Why isn’t my child talking yet?
When other children your child’s age are talking in full sentences, but yours is still trying to grasp the art of conversation, should you worry?
Not necessarily, according to Sharon F. Daley, MD, of Seaside Pediatrics in West Yarmouth.
“Development isn’t really a smooth upward curve,” she said, and children learn at their own individual paces.
For example, a child might be focused on mastering the skills needed to walk, she said, and put less effort into learning to speak.
Talking is only one aspect of learning to communicate, Dr. Daley said. Children learn to understand and respond to language and nonverbal communication, such as gestures and facial expressions, before they begin speaking.
She shared these general guidelines for speech development by age:
- By 6 months, babbling.
- By 9 months, starting to use gestures.
- By 12 months, use of one word beyond names for parents, such as Mama and Dada.
- Between 1 and 2 years, using sounds that mimic the flow and rhythm of language.
- By 2 years, combining two or more words to make phrases.
Possible causes for speech delays
Physical and mental issues, including hearing problems, intellectual and developmental difficulties from genetic causes, fetal alcohol syndrome or lead poisoning, and autism can cause children to be late talkers, but so can more innocuous factors, such as birth order or growing up in a bilingual household, Dr. Daley said.
“Probably 9 to 10 percent of kids will be late talkers,” she said. “But only 1 in 50 will be diagnosed with autism.”
Some children just take longer.
“Children in a family develop differently,” she said. “One child may be an early talker, another on the late side, but both will be fine in the end.”
For children raised in a household with two languages, there is no need to focus on one over the other to prevent the child from being confused, according to the Linguistic Society of America. Children will learn both simultaneously.
“Some of them start a little later,” Dr. Daley said.
Immigrant families were once told to focus on English at home so as not to hinder the child’s speech development, but research has not supported this practice, according to the society. In fact, learning two languages at once may have some advantages, such as fostering flexible thinking.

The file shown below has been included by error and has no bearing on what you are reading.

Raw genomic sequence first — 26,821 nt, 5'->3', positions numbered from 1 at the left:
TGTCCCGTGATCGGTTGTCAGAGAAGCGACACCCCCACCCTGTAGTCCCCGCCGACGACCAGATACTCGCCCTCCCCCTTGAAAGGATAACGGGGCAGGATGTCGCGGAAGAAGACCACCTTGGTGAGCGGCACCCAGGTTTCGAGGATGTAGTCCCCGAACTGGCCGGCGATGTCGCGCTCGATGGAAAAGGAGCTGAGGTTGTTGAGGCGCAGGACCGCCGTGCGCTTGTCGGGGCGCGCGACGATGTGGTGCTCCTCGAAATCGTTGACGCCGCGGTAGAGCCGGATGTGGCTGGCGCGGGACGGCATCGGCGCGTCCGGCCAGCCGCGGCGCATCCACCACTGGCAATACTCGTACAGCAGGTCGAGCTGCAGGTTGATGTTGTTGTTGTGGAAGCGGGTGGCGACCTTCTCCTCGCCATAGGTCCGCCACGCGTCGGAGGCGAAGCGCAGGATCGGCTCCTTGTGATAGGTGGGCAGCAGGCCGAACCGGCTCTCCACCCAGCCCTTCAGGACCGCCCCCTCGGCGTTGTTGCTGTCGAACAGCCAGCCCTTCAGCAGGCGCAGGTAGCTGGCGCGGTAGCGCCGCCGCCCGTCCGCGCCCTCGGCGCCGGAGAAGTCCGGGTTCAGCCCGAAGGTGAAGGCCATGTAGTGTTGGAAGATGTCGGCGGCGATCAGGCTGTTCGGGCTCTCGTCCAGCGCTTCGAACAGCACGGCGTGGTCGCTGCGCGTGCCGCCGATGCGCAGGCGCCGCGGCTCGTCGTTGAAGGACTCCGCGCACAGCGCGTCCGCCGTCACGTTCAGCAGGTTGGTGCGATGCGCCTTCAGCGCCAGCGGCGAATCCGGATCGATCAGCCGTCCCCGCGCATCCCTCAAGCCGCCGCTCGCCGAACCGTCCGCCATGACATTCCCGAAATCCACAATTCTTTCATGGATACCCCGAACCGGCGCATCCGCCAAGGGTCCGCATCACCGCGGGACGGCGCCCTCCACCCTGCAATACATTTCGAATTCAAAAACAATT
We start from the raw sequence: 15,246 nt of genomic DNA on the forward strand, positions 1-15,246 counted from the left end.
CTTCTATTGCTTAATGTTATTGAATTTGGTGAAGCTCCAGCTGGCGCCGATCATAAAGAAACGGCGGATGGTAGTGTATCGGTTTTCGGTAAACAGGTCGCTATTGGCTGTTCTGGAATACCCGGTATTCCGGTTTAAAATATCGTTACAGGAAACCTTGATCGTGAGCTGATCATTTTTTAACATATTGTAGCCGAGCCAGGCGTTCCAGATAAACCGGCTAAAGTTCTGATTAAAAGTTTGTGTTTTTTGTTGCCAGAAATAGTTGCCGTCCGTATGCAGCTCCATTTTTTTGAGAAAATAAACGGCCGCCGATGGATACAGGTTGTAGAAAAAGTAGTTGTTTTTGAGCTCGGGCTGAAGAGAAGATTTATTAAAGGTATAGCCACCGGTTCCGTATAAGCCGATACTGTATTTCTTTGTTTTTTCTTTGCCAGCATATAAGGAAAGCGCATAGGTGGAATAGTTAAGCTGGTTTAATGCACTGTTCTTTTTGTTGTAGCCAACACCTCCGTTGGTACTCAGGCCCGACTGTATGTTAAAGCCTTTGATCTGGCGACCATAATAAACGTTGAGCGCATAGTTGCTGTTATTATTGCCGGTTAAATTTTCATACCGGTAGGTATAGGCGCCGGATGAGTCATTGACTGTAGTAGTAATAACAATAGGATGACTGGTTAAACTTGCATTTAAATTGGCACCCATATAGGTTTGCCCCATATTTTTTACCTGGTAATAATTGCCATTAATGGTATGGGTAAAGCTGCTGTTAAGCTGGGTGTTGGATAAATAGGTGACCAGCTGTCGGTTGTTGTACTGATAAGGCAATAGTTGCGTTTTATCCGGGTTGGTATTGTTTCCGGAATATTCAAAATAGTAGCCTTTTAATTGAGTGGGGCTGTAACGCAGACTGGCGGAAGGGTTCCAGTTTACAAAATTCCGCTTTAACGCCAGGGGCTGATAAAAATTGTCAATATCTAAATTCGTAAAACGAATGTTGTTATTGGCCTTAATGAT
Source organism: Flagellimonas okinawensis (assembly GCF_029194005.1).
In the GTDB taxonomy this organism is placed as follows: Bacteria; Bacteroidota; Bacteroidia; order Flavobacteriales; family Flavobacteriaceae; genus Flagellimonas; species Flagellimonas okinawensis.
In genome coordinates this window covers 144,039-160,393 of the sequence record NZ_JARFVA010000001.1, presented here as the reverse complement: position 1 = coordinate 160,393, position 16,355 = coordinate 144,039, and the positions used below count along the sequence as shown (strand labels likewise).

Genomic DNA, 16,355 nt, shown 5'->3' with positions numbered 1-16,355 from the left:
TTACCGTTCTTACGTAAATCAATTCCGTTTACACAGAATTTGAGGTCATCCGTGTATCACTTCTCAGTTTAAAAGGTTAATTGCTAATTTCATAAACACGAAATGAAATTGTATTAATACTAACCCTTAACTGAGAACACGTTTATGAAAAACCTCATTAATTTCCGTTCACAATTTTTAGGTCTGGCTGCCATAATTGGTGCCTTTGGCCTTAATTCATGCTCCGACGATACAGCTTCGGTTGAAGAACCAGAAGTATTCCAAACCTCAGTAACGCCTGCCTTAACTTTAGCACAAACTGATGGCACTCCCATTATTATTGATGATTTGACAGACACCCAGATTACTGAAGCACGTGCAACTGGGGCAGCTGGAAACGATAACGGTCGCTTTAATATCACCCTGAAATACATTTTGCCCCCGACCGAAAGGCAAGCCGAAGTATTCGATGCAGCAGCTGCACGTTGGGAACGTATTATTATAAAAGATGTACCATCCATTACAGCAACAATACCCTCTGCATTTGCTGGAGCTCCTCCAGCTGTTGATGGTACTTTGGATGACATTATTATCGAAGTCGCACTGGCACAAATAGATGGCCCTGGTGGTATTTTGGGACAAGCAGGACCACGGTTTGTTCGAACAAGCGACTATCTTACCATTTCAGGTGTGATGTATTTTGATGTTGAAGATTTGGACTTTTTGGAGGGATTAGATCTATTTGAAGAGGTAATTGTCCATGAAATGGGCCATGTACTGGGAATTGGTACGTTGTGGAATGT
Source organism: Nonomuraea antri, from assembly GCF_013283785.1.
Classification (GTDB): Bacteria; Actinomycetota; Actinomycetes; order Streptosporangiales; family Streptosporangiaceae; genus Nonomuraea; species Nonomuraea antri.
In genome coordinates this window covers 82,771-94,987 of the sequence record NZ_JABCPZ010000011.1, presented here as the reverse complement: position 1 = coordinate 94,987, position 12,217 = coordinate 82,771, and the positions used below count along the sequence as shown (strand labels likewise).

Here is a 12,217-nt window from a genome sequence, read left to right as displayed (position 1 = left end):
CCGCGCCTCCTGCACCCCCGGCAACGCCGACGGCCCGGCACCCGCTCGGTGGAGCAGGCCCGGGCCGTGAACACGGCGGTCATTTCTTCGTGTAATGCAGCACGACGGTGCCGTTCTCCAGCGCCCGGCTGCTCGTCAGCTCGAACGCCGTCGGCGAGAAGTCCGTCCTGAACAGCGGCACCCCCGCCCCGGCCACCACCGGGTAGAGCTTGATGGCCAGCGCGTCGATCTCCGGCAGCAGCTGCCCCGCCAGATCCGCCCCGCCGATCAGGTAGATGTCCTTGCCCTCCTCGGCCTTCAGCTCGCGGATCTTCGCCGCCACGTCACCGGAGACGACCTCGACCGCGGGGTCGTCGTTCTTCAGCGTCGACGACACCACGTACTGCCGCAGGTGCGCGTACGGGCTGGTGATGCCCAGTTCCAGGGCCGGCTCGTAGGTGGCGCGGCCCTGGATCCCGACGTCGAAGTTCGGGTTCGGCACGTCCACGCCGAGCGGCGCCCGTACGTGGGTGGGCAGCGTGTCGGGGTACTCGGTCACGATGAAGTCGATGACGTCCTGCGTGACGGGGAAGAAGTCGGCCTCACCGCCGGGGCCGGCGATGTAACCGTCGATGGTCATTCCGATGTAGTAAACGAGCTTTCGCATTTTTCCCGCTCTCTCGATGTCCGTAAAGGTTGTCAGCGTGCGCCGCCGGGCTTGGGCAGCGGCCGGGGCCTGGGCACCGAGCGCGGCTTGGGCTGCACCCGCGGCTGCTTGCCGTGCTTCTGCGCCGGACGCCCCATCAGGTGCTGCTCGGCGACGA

Poor hearing tops the list of possible causes to check if a child isn’t speaking, Dr. Daley said.
“One of the first things we do, we look at the newborn hearing screen,” she said.
This is a test administered to more than 96 percent of babies within their first month, according to the National Institute on Deafness and Other Communication Disorders. Parts of the ear, plus the auditory nerve and brain stem, are tested for their response to sound.
Seaside Pediatrics also screens all children at 18 months and 2 years for symptoms of autism, Dr. Daley said. If a language problem was suspected, family history might be examined for inherited disorders. If a problem is diagnosed, or a child’s social or medical history shows a risk of developmental delay, the family may be referred to Early Intervention. This federally-funded, state-run program for children under the age of 3 helps support parents and caregivers and promotes children’s education and development. Parents can also self-refer their children to the program.
Dos and Don’ts
Families can boost their child’s language development by spending time with them, Dr. Daley said. Play with them, talk to them, sing with them, read to them, she said.
“Reading is huge,” she said.
Seaside Pediatrics participates in Reach Out and Read, a national non-profit program, and gives patients an age-appropriate book at every well-child visit, Dr. Daley said.
Exposure to electronic devices – television, cell phones and tablets – should be limited, she added.
“Turn off the TV in the background – even educational TV,” Dr. Daley said. “For young children, it’s probably more of a minus.”
The American Academy of Pediatrics discourages use of electronics before age 2, she said.
“The exception is FaceTime (video calling) with grandparents or other significant relatives who don’t live nearby,” she continued.